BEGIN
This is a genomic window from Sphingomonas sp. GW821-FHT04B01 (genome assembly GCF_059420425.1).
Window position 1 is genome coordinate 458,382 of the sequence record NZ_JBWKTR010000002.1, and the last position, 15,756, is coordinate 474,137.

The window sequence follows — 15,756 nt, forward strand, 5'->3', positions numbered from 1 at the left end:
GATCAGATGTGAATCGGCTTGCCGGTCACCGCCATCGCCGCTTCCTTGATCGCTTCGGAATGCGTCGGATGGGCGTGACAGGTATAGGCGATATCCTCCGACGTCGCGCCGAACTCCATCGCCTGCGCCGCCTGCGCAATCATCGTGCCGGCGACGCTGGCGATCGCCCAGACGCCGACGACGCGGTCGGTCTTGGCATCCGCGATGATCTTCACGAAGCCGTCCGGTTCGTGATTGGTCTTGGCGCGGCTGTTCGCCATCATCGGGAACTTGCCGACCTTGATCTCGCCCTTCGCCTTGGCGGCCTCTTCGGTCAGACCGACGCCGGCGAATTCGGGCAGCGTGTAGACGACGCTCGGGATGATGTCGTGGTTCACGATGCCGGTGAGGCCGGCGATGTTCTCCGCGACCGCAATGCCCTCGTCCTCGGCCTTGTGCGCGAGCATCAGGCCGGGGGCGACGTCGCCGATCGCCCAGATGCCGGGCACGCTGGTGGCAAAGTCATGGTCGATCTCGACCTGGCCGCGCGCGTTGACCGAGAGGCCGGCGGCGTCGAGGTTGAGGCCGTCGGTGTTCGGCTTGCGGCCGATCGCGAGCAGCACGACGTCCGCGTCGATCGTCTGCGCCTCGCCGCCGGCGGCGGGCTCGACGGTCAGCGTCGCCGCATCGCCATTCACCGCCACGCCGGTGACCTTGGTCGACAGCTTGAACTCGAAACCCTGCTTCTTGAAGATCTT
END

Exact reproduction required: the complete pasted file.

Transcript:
This is a genomic window from Sphingomonas sp. GW821-FHT04B01 (genome assembly GCF_059420425.1).
Window position 1 is genome coordinate 458,382 of the sequence record NZ_JBWKTR010000002.1, and the last position, 15,756, is coordinate 474,137.

The window sequence follows — 15,756 nt, forward strand, 5'->3', positions numbered from 1 at the left end:
GATCAGATGTGAATCGGCTTGCCGGTCACCGCCATCGCCGCTTCCTTGATCGCTTCGGAATGCGTCGGATGGGCGTGACAGGTATAGGCGATATCCTCCGACGTCGCGCCGAACTCCATCGCCTGCGCCGCCTGCGCAATCATCGTGCCGGCGACGCTGGCGATCGCCCAGACGCCGACGACGCGGTCGGTCTTGGCATCCGCGATGATCTTCACGAAGCCGTCCGGTTCGTGATTGGTCTTGGCGCGGCTGTTCGCCATCATCGGGAACTTGCCGACCTTGATCTCGCCCTTCGCCTTGGCGGCCTCTTCGGTCAGACCGACGCCGGCGAATTCGGGCAGCGTGTAGACGACGCTCGGGATGATGTCGTGGTTCACGATGCCGGTGAGGCCGGCGATGTTCTCCGCGACCGCAATGCCCTCGTCCTCGGCCTTGTGCGCGAGCATCAGGCCGGGGGCGACGTCGCCGATCGCCCAGATGCCGGGCACGCTGGTGGCAAAGTCATGGTCGATCTCGACCTGGCCGCGCGCGTTGACCGAGAGGCCGGCGGCGTCGAGGTTGAGGCCGTCGGTGTTCGGCTTGCGGCCGATCGCGAGCAGCACGACGTCCGCGTCGATCGTCTGCGCCTCGCCGCCGGCGGCGGGCTCGACGGTCAGCGTCGCCGCATCGCCATTCACCGCCACGCCGGTGACCTTGGTCGACAGCTTGAACTCGAAACCCTGCTTCTTGAAGATCTT